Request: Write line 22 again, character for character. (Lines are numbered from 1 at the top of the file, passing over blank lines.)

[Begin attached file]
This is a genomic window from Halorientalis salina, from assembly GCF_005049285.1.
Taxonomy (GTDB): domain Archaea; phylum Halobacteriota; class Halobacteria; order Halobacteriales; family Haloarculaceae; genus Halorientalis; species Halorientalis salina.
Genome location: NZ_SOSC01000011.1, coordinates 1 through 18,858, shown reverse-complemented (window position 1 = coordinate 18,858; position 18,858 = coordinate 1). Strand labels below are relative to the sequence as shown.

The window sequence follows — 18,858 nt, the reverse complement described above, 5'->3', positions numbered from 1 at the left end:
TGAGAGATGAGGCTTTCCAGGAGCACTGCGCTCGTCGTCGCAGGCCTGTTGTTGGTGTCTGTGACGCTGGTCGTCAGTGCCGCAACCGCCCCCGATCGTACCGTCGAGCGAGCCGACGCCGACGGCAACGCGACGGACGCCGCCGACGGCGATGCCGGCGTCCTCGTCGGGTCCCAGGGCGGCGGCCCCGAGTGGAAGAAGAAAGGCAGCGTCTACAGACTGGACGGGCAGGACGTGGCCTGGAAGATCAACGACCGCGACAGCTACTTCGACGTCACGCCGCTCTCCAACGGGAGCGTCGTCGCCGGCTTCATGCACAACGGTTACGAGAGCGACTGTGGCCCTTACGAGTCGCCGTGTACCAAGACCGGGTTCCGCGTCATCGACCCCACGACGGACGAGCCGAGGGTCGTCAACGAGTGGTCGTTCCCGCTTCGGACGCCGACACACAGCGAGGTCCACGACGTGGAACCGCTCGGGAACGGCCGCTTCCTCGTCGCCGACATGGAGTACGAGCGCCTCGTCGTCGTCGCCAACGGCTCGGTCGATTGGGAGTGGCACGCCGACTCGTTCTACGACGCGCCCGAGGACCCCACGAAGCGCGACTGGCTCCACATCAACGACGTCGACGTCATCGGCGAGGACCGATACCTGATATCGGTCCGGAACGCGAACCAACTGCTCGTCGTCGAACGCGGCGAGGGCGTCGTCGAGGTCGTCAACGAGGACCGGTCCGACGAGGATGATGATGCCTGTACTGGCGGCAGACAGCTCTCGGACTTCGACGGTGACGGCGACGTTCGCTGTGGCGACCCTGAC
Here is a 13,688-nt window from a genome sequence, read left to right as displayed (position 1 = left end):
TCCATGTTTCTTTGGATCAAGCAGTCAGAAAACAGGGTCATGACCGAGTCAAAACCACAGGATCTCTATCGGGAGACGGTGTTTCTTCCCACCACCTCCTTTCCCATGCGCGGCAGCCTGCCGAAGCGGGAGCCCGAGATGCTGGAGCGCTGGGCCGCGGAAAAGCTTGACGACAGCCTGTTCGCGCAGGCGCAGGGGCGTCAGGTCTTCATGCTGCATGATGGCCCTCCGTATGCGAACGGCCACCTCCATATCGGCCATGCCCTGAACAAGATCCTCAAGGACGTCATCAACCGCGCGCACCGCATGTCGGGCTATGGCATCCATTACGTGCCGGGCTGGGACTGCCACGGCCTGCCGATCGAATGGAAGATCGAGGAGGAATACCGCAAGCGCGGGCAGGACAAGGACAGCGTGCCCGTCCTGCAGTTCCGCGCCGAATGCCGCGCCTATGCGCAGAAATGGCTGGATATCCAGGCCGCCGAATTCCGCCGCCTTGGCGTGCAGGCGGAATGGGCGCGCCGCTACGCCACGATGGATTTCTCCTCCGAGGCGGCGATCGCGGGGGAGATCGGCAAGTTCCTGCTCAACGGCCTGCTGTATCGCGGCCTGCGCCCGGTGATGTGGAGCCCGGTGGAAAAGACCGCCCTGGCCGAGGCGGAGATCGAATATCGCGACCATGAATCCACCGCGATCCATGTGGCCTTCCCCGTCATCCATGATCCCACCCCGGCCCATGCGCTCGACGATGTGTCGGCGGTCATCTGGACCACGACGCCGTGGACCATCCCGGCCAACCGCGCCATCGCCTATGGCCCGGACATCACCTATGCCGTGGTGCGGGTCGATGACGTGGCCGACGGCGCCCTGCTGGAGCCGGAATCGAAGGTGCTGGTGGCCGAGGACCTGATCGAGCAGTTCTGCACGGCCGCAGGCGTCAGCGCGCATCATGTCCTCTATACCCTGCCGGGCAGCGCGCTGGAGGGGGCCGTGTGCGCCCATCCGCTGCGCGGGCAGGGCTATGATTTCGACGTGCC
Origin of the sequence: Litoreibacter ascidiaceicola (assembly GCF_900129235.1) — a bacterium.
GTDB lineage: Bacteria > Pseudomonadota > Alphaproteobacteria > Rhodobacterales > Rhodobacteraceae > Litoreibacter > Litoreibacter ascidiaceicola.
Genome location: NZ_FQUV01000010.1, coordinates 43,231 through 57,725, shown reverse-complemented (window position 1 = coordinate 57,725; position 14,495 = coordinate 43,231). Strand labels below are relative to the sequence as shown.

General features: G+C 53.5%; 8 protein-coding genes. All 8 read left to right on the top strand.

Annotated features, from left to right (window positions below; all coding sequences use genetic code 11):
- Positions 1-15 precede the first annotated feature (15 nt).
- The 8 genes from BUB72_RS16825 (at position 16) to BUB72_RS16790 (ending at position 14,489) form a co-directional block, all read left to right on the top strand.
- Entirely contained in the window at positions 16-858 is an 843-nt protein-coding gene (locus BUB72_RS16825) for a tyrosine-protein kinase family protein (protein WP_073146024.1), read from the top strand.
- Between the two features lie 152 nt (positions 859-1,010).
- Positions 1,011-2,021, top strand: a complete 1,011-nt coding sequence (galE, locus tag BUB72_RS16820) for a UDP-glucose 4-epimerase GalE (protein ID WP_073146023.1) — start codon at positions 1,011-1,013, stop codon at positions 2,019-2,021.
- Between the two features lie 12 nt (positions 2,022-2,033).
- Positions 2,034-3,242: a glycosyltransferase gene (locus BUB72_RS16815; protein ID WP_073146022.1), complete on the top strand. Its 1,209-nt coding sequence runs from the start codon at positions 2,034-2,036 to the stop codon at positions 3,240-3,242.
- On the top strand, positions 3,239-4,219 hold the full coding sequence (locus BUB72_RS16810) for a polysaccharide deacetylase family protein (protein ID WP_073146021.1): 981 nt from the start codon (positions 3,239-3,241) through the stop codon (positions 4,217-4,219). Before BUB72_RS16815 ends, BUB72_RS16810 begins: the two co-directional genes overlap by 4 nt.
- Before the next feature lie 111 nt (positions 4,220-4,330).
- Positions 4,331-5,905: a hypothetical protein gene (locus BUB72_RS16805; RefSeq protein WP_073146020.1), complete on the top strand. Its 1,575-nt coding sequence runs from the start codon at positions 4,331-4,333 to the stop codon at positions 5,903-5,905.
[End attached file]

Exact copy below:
- Positions 4,331-5,905: a hypothetical protein gene (locus BUB72_RS16805; RefSeq protein WP_073146020.1), complete on the top strand. Its 1,575-nt coding sequence runs from the start codon at positions 4,331-4,333 to the stop codon at positions 5,903-5,905.